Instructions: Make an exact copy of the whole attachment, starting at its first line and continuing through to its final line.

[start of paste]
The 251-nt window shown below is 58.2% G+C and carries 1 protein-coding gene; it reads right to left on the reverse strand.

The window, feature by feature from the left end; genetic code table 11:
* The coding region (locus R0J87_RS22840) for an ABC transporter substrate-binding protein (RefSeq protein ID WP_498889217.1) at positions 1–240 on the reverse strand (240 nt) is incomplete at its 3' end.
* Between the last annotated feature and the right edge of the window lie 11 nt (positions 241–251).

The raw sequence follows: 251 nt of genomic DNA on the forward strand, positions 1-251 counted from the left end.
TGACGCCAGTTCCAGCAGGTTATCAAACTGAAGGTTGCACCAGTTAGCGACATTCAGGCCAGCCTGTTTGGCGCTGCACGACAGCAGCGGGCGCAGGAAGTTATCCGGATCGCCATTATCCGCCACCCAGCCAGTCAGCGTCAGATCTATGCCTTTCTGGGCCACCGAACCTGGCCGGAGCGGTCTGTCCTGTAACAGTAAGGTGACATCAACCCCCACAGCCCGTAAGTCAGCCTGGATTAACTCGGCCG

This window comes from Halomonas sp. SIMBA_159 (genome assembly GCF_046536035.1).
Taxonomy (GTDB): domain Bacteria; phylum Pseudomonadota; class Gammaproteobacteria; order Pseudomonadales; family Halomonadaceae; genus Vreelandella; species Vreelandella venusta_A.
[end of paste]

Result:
The 251-nt window shown below is 58.2% G+C and carries 1 protein-coding gene; it reads right to left on the reverse strand.

The window, feature by feature from the left end; genetic code table 11:
* The coding region (locus R0J87_RS22840) for an ABC transporter substrate-binding protein (RefSeq protein ID WP_498889217.1) at positions 1–240 on the reverse strand (240 nt) is incomplete at its 3' end.
* Between the last annotated feature and the right edge of the window lie 11 nt (positions 241–251).

The raw sequence follows: 251 nt of genomic DNA on the forward strand, positions 1-251 counted from the left end.
TGACGCCAGTTCCAGCAGGTTATCAAACTGAAGGTTGCACCAGTTAGCGACATTCAGGCCAGCCTGTTTGGCGCTGCACGACAGCAGCGGGCGCAGGAAGTTATCCGGATCGCCATTATCCGCCACCCAGCCAGTCAGCGTCAGATCTATGCCTTTCTGGGCCACCGAACCTGGCCGGAGCGGTCTGTCCTGTAACAGTAAGGTGACATCAACCCCCACAGCCCGTAAGTCAGCCTGGATTAACTCGGCCG

This window comes from Halomonas sp. SIMBA_159 (genome assembly GCF_046536035.1).
Taxonomy (GTDB): domain Bacteria; phylum Pseudomonadota; class Gammaproteobacteria; order Pseudomonadales; family Halomonadaceae; genus Vreelandella; species Vreelandella venusta_A.